Forward Link

·
**Walsh Codes**

In the forward link (the
leg from the tower to the handset), CDMA uses Walsh codes which are generated
by applying the Haddamard transform on 0 repeatedly.

H_{1} = [0]

H_{2n} = [H_{n}
H_{n} ; H_{n} 1-H_{n}]

The matrix will grow by powers
of 2. The first row is discarded because it will usually be a constant but all
the rows below it will be mutually orthogonal. That is why you only get N-1
different codes for N length codes.

For H_{4} the first
row (W_{0}) is [ 0 0 0 0]

W_{1} = [ 0 1 0 1 ]

W_{2} = [ 0 0 1 1 ]

W_{3} = [ 0 1 1 0 ]

Notice first that W_{1},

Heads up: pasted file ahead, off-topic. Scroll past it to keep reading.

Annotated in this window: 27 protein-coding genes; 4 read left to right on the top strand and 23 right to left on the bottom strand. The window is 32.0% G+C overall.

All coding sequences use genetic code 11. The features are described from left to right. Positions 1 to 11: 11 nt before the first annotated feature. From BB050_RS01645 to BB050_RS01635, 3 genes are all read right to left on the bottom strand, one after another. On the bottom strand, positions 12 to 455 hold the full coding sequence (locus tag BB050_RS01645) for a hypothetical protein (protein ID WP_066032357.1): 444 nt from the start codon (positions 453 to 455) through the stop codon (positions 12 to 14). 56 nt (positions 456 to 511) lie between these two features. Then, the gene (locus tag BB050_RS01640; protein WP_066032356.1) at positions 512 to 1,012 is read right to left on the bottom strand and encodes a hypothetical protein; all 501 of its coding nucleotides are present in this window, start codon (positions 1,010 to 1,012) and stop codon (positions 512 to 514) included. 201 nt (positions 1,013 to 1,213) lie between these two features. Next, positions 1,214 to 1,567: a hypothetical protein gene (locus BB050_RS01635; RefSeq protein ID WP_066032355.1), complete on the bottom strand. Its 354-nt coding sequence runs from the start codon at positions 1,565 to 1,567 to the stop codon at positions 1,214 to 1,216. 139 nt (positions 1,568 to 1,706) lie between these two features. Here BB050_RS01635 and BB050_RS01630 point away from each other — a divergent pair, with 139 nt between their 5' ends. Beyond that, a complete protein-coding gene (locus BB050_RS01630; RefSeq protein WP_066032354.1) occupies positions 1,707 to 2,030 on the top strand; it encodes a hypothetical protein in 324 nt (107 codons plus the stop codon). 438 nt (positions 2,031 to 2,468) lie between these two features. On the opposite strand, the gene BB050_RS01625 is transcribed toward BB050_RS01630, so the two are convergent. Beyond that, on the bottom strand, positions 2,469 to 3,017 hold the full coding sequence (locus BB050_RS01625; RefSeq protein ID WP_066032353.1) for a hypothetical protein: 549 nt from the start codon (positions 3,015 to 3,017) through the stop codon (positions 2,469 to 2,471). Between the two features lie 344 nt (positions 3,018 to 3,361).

W_{2} and W_{3} are all orthogonal to each other. Second, note
that a shifted version of W_{2} is W_{3}. That is why Walsh
codes can only be used for the forward link. Although Walsh codes are perfectly
orthogonal to each other, shifted Walsh codes are not. That means that during
transmission, all the signals sent using a particular set of Walsh codes must
be in perfect sync. This is only possible from the tower to the handset since
the tower is sending all the outgoing signals and thus has no problem with
being in synchronization with itself. However, there is no effective way to
synchronize all of the handsets to the degree necessary, so Walsh codes can't
be used for the reverse link.

©2001 Kyle Bryson, Alison Chen, and Allen Wan